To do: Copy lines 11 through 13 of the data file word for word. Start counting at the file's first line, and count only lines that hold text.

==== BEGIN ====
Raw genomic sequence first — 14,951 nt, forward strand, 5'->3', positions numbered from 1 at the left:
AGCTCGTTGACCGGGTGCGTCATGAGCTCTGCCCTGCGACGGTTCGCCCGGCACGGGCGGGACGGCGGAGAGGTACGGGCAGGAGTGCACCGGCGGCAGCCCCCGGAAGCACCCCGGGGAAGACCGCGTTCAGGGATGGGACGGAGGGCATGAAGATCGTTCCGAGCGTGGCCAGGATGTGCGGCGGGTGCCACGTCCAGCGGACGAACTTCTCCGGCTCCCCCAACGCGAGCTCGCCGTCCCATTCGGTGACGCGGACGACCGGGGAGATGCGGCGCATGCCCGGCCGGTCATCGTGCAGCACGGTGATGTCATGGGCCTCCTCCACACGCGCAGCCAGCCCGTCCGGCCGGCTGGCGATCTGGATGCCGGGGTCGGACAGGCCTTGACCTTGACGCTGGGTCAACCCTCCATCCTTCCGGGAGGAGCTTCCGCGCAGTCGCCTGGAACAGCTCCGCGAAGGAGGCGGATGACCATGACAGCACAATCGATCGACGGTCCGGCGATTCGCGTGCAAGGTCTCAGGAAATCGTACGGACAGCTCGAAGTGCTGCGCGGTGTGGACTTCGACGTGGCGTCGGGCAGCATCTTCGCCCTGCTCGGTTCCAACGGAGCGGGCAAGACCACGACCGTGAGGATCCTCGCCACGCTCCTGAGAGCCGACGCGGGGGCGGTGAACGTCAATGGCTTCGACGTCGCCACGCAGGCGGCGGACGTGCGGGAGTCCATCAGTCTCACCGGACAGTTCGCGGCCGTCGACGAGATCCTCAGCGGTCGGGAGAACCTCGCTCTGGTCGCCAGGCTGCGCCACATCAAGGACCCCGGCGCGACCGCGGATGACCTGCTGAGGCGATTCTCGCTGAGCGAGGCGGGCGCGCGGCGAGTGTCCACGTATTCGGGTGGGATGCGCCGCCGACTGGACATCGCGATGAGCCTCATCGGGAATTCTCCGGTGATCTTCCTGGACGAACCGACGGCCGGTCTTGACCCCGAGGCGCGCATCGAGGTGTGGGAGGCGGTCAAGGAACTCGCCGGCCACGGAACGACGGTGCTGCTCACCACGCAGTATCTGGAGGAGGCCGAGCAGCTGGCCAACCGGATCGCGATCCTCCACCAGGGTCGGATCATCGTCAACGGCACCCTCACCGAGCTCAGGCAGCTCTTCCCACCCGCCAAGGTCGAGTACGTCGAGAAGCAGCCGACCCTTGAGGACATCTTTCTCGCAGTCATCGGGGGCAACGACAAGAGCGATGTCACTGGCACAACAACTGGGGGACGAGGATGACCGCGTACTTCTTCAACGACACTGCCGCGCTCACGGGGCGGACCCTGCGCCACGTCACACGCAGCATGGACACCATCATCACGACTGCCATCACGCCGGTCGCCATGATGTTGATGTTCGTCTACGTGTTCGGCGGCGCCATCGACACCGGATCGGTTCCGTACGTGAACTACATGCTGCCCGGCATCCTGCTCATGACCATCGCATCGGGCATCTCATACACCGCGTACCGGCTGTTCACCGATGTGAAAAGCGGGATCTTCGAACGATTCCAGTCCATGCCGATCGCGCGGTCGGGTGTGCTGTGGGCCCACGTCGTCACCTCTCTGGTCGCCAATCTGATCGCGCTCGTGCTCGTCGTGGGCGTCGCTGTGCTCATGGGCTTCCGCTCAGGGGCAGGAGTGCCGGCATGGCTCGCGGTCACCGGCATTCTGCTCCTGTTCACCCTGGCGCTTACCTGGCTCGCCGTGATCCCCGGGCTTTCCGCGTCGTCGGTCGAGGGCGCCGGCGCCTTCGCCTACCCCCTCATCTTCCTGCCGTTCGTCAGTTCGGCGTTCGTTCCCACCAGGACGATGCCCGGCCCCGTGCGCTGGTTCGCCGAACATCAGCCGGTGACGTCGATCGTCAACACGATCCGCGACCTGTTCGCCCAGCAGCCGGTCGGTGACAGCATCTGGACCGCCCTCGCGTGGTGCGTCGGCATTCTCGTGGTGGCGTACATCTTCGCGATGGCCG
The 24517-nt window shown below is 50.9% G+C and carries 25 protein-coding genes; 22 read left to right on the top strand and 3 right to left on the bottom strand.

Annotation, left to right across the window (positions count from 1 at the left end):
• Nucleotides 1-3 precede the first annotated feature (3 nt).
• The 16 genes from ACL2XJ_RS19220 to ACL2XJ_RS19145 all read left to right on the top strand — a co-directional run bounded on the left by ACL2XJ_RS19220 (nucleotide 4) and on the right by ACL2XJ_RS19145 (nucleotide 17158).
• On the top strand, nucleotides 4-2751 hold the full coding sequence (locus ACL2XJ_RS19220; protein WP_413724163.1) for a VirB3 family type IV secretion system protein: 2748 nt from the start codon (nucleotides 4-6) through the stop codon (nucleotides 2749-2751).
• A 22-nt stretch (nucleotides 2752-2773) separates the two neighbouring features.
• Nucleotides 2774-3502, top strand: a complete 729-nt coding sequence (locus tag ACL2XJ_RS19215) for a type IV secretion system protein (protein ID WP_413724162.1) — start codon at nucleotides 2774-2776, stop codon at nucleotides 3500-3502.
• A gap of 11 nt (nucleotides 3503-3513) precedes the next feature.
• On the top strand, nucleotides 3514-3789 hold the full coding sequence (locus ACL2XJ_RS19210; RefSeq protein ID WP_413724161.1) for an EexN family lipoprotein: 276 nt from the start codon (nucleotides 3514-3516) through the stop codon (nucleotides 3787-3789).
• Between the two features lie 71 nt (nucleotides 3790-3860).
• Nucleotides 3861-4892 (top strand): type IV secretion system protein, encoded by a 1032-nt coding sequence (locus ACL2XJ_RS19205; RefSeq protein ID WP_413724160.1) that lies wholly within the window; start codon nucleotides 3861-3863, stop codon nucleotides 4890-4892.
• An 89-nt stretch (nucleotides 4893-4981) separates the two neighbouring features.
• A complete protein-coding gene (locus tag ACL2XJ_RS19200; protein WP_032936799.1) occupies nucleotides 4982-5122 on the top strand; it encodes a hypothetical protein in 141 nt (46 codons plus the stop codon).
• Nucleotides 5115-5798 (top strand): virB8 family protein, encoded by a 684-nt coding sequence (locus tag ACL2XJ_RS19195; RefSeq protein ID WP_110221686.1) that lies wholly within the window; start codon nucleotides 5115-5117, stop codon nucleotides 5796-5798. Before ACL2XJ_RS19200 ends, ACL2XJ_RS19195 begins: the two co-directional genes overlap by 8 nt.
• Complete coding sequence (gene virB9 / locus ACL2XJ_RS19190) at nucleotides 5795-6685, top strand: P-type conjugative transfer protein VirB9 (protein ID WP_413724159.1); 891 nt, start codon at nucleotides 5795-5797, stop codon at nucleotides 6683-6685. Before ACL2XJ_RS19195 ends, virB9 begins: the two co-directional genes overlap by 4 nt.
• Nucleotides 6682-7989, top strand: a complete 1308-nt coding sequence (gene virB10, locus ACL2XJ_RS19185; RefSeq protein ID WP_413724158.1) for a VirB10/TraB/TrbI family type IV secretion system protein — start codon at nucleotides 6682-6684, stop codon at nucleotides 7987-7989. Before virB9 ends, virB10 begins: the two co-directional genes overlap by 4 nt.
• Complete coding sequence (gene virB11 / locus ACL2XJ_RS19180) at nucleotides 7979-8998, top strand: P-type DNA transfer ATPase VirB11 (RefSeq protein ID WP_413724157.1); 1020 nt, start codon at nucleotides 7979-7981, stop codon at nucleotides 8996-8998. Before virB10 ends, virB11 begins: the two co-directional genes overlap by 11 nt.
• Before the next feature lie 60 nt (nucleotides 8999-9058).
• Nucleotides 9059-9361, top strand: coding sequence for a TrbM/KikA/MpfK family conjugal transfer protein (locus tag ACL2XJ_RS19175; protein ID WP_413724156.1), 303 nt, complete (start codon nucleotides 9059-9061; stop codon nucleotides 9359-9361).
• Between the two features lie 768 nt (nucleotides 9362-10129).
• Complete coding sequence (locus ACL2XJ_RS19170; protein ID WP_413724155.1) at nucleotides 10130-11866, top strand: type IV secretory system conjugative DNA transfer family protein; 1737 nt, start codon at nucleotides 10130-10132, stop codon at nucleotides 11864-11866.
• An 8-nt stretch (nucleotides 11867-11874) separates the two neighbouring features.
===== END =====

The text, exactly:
• On the top strand, nucleotides 3514-3789 hold the full coding sequence (locus ACL2XJ_RS19210; RefSeq protein ID WP_413724161.1) for an EexN family lipoprotein: 276 nt from the start codon (nucleotides 3514-3516) through the stop codon (nucleotides 3787-3789).
• Between the two features lie 71 nt (nucleotides 3790-3860).
• Nucleotides 3861-4892 (top strand): type IV secretion system protein, encoded by a 1032-nt coding sequence (locus ACL2XJ_RS19205; RefSeq protein ID WP_413724160.1) that lies wholly within the window; start codon nucleotides 3861-3863, stop codon nucleotides 4890-4892.